The Hill: On the Money Blog: Dem lawmakers: Fix HAMP, don't kill it
by Peter Schroeder
A coalition of 50 House Democrats are calling on the Obama administration to overhaul one of its key housing relief programs, as Republicans are pushing to eliminate it.
In a letter sent Monday to Treasury Secretary Timothy Geithner, the lawmakers, led by Rep. Maxine Waters (D-Calif.), say the Home Affordable Modification Program (HAMP) has been "disappointing" and is in need of major improvements.
However, they also draw a clear line in the sand between their thoughts on the program and those of their Republican colleagues. A bill to eliminate the program will be considered on the House floor Tuesday.
"Make no mistake, our criticisms of HAMP should be in no way construed as support for the Republican position that we should precipitiously let the 'market bottom-out' in orde to begin our housing recovery," they wrote. "In fact, we believe that the 'market bottoming-out' is simply a euphemism for more families losing their homes, and more children being uprooted from their communities."
While designed to help 3 to 4 million struggling homeowners modify their mortgages, the program has made just over 600,000 modifications since being created.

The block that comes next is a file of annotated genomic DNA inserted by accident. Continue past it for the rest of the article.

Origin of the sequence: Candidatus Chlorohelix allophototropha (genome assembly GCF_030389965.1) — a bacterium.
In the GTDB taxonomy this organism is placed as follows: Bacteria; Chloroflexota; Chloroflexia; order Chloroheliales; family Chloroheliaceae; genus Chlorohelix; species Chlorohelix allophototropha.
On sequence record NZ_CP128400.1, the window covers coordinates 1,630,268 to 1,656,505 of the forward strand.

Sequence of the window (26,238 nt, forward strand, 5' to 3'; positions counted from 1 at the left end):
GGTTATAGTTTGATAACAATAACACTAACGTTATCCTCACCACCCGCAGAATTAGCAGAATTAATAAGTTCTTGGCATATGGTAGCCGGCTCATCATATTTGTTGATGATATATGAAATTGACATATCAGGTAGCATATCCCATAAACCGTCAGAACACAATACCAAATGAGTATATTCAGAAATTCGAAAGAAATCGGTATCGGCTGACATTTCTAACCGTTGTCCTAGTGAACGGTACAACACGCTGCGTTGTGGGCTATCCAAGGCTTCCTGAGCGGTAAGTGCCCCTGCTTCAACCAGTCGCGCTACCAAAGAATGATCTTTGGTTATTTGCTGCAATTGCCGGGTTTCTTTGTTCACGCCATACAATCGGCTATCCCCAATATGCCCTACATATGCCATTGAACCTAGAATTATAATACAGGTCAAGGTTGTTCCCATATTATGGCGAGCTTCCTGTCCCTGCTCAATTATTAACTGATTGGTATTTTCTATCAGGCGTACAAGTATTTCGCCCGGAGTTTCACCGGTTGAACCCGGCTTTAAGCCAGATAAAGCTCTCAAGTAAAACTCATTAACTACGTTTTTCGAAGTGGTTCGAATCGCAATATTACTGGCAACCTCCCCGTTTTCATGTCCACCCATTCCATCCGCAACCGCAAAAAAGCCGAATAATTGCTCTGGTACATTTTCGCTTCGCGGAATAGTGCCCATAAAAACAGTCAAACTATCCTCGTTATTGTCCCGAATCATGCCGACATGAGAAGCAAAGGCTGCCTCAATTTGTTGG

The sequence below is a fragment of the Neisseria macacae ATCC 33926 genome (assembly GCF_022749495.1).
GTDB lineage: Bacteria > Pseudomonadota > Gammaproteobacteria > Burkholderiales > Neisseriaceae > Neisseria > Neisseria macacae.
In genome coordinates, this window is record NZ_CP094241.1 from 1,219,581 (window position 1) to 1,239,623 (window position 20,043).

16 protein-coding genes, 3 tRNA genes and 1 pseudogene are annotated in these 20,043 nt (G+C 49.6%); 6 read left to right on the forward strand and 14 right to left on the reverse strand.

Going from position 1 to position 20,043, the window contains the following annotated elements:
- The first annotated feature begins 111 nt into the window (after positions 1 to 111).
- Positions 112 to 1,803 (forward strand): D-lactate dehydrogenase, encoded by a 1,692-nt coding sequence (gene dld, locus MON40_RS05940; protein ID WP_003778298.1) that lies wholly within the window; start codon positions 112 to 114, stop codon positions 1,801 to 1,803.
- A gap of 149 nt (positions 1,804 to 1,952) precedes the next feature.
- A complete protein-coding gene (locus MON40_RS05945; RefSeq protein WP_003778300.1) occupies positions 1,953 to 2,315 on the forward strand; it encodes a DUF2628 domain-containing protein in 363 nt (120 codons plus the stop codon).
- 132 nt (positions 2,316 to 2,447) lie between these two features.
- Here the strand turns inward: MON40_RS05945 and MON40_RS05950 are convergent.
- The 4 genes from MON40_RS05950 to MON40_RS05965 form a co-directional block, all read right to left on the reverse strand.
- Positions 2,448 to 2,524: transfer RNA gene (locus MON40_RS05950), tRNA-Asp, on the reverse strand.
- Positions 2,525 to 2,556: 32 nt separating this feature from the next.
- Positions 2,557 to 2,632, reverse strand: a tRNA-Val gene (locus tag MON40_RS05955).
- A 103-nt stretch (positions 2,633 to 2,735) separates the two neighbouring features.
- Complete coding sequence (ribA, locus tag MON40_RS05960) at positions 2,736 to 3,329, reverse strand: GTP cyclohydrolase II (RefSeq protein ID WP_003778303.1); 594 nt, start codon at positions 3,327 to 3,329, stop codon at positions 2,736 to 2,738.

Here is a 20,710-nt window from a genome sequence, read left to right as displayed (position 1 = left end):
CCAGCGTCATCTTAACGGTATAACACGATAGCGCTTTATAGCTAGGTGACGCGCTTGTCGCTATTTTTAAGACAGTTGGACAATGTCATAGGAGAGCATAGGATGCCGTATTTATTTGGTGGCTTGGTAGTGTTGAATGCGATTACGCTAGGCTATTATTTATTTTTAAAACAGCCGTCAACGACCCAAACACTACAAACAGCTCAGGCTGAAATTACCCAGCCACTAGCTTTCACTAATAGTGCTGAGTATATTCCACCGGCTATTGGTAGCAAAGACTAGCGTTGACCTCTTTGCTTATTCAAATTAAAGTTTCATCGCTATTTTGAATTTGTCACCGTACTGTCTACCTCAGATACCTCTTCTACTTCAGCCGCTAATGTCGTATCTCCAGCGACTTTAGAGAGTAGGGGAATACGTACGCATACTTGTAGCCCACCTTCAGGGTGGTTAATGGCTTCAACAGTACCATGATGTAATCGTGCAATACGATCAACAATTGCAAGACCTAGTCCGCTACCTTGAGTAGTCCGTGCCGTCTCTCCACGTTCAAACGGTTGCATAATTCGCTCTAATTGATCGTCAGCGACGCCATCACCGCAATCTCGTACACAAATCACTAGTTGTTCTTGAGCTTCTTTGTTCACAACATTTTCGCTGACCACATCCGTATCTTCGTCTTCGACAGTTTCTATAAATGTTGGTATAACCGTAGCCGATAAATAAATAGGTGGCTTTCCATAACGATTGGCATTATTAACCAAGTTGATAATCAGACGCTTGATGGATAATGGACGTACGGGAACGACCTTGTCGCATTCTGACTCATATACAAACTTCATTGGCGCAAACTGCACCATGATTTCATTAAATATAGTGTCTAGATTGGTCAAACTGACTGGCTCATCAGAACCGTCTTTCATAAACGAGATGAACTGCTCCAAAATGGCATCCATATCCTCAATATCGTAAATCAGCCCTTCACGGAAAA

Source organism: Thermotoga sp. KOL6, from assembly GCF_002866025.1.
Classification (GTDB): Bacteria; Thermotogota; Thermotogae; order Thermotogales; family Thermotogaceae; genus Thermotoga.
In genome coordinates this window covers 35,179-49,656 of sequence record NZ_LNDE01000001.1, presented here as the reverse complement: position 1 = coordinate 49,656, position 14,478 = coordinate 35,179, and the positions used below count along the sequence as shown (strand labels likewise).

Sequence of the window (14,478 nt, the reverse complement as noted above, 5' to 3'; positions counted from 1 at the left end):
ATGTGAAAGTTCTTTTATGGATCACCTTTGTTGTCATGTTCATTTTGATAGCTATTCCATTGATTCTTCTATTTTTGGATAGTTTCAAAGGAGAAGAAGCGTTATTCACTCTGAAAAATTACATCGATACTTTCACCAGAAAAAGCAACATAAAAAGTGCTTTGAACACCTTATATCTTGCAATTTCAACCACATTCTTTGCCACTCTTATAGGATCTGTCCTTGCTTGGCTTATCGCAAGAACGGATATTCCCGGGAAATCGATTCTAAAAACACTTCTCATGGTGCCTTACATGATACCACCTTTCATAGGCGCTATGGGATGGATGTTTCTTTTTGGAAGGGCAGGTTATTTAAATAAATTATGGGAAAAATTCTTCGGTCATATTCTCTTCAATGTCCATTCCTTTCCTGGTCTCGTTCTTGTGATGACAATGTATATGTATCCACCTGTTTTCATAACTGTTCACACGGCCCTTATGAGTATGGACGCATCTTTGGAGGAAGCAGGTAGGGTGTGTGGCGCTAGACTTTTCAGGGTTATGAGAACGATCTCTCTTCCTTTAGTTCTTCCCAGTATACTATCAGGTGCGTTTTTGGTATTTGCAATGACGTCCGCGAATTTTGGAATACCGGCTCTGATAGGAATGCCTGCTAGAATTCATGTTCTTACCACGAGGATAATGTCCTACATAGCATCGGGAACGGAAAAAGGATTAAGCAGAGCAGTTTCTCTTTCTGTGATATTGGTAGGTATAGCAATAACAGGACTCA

"It is clear to us that HAMP must change in order to reach its potential in helping American families," the lawmakers wrote.
They go on to ask the Treasury to make a number of changes to whip the program into shape. Specific requests include establishing a single point of contact for borrowers navigating the program, and halting the "dual track" process where foreclosure proceedings are allowed to advance while a borrower is pursuing a mortgage modification. They also ask the Treasury to being levying fines and penalties on mortgage servicers that fail to follow program rules.
The letter comes as House Republicans have made a major push in the last month to eliminate several of the administration's housing relief programs, calling them wasteful and ineffective. The House GOP is pushing four measures, each of which would eliminate a program. However, the Obama administration has threatened to veto each measure if they were to reach his desk.